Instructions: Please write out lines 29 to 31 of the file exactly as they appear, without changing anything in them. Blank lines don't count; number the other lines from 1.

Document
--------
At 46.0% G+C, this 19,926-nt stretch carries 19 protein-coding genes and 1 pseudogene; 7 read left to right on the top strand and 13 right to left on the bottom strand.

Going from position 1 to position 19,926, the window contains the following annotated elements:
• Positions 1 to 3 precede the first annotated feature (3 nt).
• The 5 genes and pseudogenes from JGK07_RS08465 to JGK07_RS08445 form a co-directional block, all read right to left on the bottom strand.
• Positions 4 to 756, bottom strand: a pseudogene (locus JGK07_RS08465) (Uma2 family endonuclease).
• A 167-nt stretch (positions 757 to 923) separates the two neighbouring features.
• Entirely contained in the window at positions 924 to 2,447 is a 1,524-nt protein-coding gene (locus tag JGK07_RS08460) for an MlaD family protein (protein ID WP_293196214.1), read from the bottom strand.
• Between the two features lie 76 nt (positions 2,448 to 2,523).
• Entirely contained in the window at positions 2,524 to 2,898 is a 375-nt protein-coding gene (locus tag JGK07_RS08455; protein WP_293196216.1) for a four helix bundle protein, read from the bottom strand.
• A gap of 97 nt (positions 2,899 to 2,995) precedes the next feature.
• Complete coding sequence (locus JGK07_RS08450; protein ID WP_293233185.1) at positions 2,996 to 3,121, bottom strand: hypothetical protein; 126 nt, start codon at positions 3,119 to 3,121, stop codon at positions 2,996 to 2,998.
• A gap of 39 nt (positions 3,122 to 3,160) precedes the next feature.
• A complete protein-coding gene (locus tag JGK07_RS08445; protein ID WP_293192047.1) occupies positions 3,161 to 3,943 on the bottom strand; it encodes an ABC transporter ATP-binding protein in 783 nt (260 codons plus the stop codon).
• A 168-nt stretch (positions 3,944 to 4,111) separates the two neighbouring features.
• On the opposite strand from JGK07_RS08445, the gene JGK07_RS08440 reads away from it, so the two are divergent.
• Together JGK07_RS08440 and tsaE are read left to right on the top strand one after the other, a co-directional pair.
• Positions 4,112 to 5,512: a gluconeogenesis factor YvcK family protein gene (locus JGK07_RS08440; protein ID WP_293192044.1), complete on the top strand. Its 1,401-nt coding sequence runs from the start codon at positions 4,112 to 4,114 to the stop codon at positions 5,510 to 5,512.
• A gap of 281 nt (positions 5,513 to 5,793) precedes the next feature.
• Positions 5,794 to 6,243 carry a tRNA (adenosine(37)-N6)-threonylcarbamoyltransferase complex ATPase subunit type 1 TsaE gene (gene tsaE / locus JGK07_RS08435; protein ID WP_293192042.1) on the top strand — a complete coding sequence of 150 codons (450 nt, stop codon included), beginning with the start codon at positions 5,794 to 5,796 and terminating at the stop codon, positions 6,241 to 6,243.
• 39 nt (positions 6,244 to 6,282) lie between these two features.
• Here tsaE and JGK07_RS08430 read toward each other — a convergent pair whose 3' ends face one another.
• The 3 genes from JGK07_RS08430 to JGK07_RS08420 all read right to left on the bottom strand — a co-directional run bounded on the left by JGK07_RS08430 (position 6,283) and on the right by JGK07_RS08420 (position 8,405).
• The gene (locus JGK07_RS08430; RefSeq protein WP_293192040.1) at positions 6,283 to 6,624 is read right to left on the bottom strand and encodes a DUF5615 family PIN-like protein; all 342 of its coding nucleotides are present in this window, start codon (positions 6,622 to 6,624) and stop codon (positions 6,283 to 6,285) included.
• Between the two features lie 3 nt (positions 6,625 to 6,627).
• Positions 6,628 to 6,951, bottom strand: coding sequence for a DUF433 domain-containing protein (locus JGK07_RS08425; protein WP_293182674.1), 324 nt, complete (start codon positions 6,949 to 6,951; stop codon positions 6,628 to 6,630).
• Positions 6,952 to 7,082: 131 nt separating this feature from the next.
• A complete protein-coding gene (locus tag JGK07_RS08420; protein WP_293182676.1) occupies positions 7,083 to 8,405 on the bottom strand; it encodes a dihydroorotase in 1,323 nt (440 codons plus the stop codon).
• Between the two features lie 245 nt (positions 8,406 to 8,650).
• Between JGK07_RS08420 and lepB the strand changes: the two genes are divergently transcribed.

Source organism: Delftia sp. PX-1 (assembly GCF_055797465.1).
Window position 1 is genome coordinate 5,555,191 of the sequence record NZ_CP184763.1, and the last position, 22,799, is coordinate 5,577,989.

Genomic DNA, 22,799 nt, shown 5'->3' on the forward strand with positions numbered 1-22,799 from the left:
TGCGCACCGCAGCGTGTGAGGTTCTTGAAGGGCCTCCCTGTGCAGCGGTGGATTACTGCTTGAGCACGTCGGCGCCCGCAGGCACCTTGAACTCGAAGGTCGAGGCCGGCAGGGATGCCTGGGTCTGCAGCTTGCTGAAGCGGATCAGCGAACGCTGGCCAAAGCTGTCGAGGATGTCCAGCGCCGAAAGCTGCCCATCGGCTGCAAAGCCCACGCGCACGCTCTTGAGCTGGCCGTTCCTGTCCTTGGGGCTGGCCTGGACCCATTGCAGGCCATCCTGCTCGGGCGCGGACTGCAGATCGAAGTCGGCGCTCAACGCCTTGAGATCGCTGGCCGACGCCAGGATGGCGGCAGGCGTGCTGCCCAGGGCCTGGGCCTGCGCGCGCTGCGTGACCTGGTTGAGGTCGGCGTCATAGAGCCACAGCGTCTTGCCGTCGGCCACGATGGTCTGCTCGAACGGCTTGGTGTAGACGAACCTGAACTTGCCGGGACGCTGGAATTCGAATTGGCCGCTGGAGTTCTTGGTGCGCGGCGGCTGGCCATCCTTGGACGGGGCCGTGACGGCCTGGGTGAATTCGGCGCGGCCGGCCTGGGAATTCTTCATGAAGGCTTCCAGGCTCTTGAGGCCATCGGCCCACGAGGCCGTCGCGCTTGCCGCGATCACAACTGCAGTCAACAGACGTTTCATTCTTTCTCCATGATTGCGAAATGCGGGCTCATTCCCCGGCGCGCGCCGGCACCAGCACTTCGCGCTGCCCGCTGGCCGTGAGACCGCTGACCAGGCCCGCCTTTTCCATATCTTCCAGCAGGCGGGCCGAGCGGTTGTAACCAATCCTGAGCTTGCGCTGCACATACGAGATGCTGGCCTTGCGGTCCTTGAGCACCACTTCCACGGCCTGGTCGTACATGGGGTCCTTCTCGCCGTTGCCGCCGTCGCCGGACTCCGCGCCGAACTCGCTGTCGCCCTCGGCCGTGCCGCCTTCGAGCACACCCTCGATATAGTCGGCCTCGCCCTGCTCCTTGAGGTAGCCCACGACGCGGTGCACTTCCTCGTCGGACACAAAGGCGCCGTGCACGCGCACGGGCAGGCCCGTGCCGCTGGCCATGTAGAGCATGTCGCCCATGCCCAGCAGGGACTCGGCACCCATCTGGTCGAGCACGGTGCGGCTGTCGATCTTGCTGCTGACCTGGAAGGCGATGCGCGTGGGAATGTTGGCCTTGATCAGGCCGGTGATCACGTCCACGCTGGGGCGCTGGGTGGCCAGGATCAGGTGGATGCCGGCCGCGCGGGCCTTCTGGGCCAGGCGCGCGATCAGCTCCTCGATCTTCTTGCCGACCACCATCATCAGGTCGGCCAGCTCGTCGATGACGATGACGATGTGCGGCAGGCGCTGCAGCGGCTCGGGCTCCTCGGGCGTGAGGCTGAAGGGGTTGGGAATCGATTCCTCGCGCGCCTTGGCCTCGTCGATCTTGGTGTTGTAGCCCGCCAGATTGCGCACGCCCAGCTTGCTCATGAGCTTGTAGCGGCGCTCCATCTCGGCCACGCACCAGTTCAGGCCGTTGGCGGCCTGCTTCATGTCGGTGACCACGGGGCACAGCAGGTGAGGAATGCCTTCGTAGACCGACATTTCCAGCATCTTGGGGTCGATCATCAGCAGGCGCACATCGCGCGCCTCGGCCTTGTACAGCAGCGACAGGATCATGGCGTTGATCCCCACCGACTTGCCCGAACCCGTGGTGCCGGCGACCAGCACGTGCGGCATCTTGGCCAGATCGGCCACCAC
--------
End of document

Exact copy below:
• Between JGK07_RS08420 and lepB the strand changes: the two genes are divergently transcribed.

Source organism: Delftia sp. PX-1 (assembly GCF_055797465.1).
Window position 1 is genome coordinate 5,555,191 of the sequence record NZ_CP184763.1, and the last position, 22,799, is coordinate 5,577,989.